Charles Esmon knows that, in some cases, it pays not to listen.
Not to listen, that is, when prevailing wisdom says that something can't be done. In the 1970s, Esmon was an assistant professor at the University of Oklahoma, where he has now been for more than 30 years. He was continuing his research on factor V, a protein necessary for blood clotting.
"I tried to work on factor V as a graduate student, but it had beaten me," Esmon says. He wasn't the only one. Researchers had been trying to isolate factor V and purify it since the 1930s. Dogma held that the protein was so unstable it could not be isolated; if by chance it were, the protein would simply fall apart.
In his Oklahoma lab, Esmon not only isolated and purified factor V but also purposefully dismantled it—and then put it back together.
"I remember thinking what an incredible amount of work this had been to make the protein and what a waste of time it would be [to try to recreate the protein]," he says. "But I put the [pieces] in a column with calcium ions, and it reassembled." He had done what he thought could not be done.
Esmon's work resonated throughout the field. Researchers later used his techniques to isolate factor VIII, a clotting protein missing in about 80 percent of people with hemophilia. Today, factor VIII replacement is the main treatment for this disease.
While working on factor V, Esmon had a second project going. "I thought that any researcher needs to have two projects, in case one of them doesn't work out," he says. So Esmon also was studying sepsis, a bacterial blood infection. About 700,000 Americans suffer from sepsis each year, and about 35 percent die.
Esmon and colleagues—working with Fletcher Taylor and Lerner Hinshaw—saw that when affected animals were hooked up to pumps that bypassed the heart, they survived septic shock. Further research showed that something generated in their blood was keeping them alive.
Prevailing wisdom said that septic shock killed by clotting the blood. But Esmon paid no mind. He showed that injections of thrombin (a major clotting protein) protected animals from septic shock.
"This was a paradox, that you could inject a clotting molecule and keep animals from dying," he says.
The behind-the-scenes answer: Esmon had been studying protein C, a protein that prevented blood clotting in the body, but not in test tubes. He wondered if something in the blood vessels might be "turning on" protein C. This idea was renegade: At the time, blood vessels were seen merely as conduits for blood, not as active participants in health or disease.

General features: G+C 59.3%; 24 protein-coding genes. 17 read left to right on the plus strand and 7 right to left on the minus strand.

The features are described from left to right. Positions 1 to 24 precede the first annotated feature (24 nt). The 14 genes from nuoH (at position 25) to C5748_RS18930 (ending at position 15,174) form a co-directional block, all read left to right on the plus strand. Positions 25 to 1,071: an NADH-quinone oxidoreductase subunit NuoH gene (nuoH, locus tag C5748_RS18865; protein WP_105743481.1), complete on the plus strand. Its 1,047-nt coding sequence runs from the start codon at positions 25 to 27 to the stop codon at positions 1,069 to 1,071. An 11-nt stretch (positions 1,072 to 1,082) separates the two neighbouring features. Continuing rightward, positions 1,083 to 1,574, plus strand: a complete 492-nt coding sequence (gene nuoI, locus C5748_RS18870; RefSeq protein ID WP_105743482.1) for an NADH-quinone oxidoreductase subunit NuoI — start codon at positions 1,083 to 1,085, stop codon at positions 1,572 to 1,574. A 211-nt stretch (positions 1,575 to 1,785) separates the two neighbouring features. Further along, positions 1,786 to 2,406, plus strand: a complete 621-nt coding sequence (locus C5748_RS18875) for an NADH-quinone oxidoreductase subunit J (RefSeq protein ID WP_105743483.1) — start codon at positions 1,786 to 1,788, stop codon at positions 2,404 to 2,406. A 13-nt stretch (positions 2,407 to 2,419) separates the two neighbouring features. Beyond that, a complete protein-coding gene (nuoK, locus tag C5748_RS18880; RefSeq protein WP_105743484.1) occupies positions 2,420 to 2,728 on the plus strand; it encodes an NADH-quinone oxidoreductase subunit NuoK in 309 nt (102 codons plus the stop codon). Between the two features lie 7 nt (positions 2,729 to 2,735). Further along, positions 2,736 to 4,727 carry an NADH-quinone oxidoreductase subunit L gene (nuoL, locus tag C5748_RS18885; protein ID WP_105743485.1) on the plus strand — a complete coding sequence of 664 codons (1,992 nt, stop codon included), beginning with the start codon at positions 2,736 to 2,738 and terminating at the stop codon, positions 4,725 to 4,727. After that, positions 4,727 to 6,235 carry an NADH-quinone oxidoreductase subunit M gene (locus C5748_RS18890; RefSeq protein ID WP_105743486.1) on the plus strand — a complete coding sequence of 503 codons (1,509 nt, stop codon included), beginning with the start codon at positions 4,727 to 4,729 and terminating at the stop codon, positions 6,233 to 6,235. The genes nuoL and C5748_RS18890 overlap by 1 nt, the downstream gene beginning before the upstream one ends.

Esmon discovered that thrombin, bound to a specific protein on the blood vessel wall, was the "something" that activated protein C to prevent clotting. His work led to the 2001 approval by the Food and Drug Administration of Xigris (drotrecogin alfa), the first and only drug for treating severe sepsis.
More recently, Esmon's lab identified the endothelial protein C receptor (EPCR), the target for protein C. They found that high levels of EPCR reduce clotting and inflammation, similar to high levels of activated protein C. Low levels of the receptor, on the other hand, increase clotting and inflammation. They have found EPCR in both blood vessels and blood cells as well as on blood-forming (hematopoeitic) stem cells.
The lab remains deeply involved in researching activated protein C and its effects on inflammation. "The phenomenon of inflammation occurs in bowel diseases, diabetes, and atherosclerosis, to name a few, so understanding how we can turn this around has broad biomedical implications," Esmon says.
Esmon's work on the biochemistry of the blood seems a perfect match for him, though he nearly became a cancer researcher.
"As a new graduate student, I wanted to work on a cancer project, but the person I wanted to work with didn't take first-year students," he says. "One of the new professors was working on blood clotting, so I joined that lab instead."
With no regrets. "This work has a lot of interesting aspects," he says. "There's fun biochemistry and a lot of physiology that is not yet well understood. It's one of the few areas where almost anything you do has direct applicability to medicine. It's very rewarding."